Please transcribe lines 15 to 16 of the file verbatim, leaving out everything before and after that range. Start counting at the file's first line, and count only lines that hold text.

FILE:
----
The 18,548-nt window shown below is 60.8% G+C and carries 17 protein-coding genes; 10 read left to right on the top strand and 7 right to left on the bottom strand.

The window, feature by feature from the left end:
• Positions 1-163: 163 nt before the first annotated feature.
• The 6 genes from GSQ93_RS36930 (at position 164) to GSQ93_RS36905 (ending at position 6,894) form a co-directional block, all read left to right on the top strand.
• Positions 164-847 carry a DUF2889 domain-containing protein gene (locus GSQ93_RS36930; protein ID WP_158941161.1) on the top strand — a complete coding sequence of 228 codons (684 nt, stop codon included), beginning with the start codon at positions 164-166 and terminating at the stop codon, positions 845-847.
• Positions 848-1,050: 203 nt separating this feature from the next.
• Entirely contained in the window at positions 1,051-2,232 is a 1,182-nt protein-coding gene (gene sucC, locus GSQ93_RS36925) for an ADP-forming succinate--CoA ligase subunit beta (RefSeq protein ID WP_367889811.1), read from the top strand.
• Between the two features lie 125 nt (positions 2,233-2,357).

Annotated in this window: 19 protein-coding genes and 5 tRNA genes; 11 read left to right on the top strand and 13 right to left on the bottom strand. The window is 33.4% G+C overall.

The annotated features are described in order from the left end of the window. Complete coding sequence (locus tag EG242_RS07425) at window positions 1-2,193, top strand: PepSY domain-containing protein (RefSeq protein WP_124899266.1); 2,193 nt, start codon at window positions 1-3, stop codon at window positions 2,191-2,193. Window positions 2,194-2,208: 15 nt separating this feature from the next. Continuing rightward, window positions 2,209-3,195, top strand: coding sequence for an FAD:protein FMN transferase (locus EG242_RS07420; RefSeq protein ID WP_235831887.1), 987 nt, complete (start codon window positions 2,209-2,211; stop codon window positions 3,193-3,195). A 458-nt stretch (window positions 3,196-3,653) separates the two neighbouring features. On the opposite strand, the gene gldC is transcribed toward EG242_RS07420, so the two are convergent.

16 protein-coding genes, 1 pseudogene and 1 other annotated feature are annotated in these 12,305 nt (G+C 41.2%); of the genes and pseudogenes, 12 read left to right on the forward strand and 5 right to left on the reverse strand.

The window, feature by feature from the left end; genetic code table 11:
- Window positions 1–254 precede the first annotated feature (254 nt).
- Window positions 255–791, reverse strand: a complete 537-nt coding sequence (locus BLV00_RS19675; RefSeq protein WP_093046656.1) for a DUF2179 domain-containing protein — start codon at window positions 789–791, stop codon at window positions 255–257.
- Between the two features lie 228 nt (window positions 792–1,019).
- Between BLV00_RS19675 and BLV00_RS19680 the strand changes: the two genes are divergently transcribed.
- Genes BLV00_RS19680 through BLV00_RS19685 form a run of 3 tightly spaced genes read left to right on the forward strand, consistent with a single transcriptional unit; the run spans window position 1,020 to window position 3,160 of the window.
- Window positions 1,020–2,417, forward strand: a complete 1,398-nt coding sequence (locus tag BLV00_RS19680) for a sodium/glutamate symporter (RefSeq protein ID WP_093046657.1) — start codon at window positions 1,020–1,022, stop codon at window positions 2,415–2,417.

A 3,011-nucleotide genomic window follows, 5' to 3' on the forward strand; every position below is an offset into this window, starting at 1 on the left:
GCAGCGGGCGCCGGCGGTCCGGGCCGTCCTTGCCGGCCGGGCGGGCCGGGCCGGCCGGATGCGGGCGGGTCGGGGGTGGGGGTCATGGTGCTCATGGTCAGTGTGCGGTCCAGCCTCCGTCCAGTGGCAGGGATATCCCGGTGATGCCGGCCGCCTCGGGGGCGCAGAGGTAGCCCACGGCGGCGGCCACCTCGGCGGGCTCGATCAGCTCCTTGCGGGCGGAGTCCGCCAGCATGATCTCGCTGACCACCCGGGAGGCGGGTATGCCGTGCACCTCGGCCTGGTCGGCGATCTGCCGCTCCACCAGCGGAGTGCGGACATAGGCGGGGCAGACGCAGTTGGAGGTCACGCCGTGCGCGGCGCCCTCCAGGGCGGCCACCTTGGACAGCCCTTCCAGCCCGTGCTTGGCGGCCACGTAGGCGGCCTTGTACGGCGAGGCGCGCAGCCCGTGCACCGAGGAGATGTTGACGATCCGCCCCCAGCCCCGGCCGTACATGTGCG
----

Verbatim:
- Between the two features lie 228 nt (window positions 792–1,019).
- Between BLV00_RS19675 and BLV00_RS19680 the strand changes: the two genes are divergently transcribed.